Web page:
And keep in mind, humility and humbleness are confidence's best friend: they take pressure off, they show others you're human, and they express a vulnerability people can connect with. Like it said in the movie Gladiator,

"Win the people, and you'll win your freedom."

Without the killing and maiming, of course.

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There are exercises to creating more confidence AND project leadership skills at the same time, here are a few...

Saying "No" to future obligations. When we say yes, we're ultimately saying no to something else, so for one week, say no to all future obligations. Just politely say, "Sorry, I have too much going on right now, maybe next time."

Make people think your time is worth something.

Be the answer to everyone's question. When people ask a question, don't be THAT person who's default answer is "I dunno." Pretty soon they won't be coming to you with their questions anymore. On the other hand, don't make up a bullsh#$ answer either, if you're unsure, then tell them to give you a minute, and either find it by phoning a friend or looking it up on the internet.

Be the purple person people come to for answers. (sorry, just tried to throw you off there;-)

Keep eye contact. When talking to someone, don't avoid their gaze by looking away so much, keep your eyes on theirs, or switch from eye to eye, or on their general face. For the next week, when passing by strangers on the street, keep eye contact until they break it, or pass by. Make sure you mix in a smile, so they don't think you're some sort of weirdo, and if they ask "what are looking at?" answer back, "Sorry, I thought you were someone else."

Be attentive to others, acknowledge their humanly existence.

Don't be so fidgety. While in listening mode, we don't always have to be doing something, sit still when someone is talking. Studies show, the most powerful people in the room, move the least, so when in a conversation with someone, listen attentively and resist movement, with a slightly off-centered body position (less confrontational).

Relax and be calm when hearing other people's stories, even if they're telling the same one for the fifteenth gazillion time in a row.

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It's mid-season now, and school teams are just about on the downhill climb. I've been running into a situation lately with my players, where a proven younger (Frosh/Sophomore in HS) athlete is finding himself sitting the bench while competing position players continue to play even though their numbers show otherwise.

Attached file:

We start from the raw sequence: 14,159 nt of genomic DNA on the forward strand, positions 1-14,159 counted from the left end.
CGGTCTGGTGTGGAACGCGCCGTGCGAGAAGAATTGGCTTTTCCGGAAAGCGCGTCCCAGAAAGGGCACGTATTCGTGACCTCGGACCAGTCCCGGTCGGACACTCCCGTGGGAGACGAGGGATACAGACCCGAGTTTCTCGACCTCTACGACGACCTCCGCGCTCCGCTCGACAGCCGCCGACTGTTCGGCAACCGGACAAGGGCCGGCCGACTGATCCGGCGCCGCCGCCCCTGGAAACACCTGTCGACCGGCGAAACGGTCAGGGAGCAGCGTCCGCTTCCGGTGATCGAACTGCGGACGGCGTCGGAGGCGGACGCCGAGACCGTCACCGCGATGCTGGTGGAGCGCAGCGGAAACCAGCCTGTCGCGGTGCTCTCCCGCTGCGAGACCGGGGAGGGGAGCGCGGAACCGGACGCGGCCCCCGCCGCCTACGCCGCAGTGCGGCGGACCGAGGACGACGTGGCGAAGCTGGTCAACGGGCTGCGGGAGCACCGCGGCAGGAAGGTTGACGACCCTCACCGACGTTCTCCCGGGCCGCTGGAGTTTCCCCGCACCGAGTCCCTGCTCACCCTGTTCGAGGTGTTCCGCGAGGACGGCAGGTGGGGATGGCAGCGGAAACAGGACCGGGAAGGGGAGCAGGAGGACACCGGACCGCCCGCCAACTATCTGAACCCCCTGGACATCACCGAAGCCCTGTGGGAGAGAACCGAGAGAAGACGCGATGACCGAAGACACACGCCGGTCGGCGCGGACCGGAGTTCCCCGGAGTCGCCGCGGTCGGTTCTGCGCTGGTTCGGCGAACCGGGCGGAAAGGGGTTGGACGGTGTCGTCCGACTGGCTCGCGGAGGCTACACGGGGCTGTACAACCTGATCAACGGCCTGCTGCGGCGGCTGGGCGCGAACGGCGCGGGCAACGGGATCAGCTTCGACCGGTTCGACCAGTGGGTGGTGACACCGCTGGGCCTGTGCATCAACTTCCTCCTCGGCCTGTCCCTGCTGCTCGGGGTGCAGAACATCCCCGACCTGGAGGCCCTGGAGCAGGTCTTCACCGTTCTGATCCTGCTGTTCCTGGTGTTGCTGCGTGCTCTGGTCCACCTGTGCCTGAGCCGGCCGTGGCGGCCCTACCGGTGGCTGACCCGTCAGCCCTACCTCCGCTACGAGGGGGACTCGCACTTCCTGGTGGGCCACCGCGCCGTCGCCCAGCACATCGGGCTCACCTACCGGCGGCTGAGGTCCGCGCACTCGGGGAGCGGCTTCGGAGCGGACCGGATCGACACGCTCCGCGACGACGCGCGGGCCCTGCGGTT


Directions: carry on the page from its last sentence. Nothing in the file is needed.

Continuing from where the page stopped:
Player politics can be a days worth of conversation, so we're only going to address how to be proactive when dealing with the "politico" coach, because it is a fine line.

Above all, we have to address coach...meaning a non-confrontational one-on-one, something like, "Hey coach, can I talk to you in private for a second? I was wondering what I need to do to get more reps in the game, I mean what can I get better at?" Three rules:

  1. The player must do the confronting, NOT the parent, which turns coaches off faster than a cold shower to a sex-filled moment.
  2. The player must word their plea with as much non-confrontational verb-age as possible.
  3. It must be done in private, or at least off to the side, and NOT in front of other players.

We want this strategic talk to NOT turn into a pissing contest of wits, we want it to be as constructive as possible, and above anything else, we want to get into the coaches' head. What is his rationale by not playing a certain person?

We have to understand, there's always a justification, although sometimes irrational, for what coaches do, so air it out before it starts to bring down your self-confidence.

Thank you for joining us, and if you liked what you read today, please submit a testimonial about The Dugout eZine, so future readers can make a good decision to join our monthly meeting community. Your feedback is much appreciated=-)

Swing Smarter NOT Harder,
Joey Myers
Swing Smarter Baseball Hitting